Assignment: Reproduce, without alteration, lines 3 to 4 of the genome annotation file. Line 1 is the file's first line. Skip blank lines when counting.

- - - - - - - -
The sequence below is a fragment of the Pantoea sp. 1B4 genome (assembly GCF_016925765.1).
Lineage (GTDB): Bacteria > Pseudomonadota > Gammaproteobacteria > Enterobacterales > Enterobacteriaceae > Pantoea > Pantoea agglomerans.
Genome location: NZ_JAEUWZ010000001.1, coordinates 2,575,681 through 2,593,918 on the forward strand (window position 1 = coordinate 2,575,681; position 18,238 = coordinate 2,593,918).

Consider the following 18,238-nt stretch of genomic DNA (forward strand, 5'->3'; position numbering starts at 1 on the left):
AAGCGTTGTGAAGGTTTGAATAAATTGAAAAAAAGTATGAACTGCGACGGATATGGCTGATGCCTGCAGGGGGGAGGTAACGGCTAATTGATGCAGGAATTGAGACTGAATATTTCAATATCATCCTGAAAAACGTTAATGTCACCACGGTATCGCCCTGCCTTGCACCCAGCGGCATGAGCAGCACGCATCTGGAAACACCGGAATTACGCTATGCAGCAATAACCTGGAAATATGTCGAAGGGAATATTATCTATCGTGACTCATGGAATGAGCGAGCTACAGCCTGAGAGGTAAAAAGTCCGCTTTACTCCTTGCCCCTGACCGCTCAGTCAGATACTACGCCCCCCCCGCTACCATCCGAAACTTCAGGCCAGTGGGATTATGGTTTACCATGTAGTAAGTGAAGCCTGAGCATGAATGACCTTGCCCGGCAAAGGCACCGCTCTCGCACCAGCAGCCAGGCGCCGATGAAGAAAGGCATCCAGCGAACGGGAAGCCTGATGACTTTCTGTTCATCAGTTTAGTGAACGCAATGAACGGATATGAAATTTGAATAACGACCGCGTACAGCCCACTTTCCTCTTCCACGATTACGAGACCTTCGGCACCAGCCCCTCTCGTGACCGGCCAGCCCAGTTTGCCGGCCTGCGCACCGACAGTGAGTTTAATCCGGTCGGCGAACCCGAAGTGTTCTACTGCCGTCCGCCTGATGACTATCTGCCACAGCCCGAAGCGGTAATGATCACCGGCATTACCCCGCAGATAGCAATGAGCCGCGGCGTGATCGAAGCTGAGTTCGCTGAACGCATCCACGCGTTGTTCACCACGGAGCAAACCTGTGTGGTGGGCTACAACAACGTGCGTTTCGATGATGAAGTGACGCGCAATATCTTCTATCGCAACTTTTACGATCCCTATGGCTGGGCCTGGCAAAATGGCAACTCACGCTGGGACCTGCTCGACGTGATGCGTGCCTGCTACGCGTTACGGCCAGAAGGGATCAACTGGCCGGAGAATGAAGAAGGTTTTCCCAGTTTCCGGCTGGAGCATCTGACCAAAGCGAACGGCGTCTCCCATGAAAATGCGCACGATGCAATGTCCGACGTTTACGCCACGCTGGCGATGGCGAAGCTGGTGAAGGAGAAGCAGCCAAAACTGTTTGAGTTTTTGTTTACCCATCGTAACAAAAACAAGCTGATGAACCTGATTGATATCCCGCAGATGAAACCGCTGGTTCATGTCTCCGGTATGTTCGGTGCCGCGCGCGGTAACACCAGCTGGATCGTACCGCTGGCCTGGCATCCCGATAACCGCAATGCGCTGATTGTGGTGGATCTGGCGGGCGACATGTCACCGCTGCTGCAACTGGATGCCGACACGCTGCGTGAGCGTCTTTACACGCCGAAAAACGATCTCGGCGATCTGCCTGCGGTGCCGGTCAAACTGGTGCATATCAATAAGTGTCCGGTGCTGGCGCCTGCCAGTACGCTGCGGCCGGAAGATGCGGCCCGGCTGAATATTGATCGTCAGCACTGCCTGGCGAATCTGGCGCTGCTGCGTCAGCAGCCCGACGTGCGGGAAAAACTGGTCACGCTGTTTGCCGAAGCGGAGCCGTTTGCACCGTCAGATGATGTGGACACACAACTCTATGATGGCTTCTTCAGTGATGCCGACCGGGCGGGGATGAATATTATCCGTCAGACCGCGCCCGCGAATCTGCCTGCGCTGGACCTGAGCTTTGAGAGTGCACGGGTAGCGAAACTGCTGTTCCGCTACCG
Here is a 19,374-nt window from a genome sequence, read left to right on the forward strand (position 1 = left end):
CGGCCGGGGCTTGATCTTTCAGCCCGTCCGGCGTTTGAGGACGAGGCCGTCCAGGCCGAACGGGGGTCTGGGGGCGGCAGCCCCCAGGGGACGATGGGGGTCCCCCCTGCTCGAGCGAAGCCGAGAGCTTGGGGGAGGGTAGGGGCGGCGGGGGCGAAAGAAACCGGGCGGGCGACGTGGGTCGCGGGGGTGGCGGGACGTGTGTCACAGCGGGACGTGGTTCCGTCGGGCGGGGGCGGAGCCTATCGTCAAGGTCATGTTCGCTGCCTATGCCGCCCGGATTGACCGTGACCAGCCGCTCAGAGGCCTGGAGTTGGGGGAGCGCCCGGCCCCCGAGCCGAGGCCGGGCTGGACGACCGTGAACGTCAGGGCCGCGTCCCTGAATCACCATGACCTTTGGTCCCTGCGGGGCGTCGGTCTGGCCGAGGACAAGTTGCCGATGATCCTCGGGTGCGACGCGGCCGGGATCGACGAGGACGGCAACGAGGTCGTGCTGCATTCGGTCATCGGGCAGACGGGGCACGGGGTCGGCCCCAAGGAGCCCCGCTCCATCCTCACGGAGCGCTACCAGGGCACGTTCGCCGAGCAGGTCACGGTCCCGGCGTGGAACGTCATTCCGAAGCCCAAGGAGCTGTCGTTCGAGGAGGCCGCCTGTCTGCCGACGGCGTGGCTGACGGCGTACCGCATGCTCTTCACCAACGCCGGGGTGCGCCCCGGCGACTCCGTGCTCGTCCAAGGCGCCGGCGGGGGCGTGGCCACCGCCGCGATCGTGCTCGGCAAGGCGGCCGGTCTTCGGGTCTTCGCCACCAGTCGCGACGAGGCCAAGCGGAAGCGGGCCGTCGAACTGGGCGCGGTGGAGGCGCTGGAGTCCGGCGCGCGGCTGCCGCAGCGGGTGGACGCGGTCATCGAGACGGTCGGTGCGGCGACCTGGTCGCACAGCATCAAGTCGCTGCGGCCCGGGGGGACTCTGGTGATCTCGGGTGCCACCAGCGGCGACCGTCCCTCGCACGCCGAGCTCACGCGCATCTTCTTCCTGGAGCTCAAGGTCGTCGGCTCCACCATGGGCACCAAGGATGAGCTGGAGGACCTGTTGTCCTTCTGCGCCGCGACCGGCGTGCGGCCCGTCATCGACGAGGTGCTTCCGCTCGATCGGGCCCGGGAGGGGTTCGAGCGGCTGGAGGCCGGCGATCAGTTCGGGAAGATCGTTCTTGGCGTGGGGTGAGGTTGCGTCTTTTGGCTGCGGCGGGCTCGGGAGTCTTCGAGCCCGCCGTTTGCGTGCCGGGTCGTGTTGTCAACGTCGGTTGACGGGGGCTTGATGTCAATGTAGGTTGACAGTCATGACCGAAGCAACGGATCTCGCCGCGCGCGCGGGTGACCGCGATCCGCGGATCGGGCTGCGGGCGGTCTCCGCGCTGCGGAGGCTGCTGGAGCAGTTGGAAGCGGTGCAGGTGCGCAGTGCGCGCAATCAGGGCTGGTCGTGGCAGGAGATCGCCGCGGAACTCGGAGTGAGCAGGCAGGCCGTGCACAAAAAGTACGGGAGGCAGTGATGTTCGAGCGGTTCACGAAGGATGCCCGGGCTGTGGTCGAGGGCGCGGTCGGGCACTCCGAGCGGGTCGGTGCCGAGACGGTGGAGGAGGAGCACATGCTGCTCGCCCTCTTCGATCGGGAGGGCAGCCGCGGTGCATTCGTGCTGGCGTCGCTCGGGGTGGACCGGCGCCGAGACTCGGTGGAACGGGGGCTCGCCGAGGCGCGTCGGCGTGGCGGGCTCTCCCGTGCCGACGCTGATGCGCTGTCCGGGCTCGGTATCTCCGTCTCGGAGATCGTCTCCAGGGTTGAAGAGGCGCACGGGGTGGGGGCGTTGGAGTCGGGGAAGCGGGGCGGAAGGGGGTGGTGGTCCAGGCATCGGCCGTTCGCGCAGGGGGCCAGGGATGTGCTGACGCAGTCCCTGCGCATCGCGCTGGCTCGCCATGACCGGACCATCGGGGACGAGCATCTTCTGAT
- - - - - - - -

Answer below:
Genome location: NZ_JAEUWZ010000001.1, coordinates 2,575,681 through 2,593,918 on the forward strand (window position 1 = coordinate 2,575,681; position 18,238 = coordinate 2,593,918).

Consider the following 18,238-nt stretch of genomic DNA (forward strand, 5'->3'; position numbering starts at 1 on the left):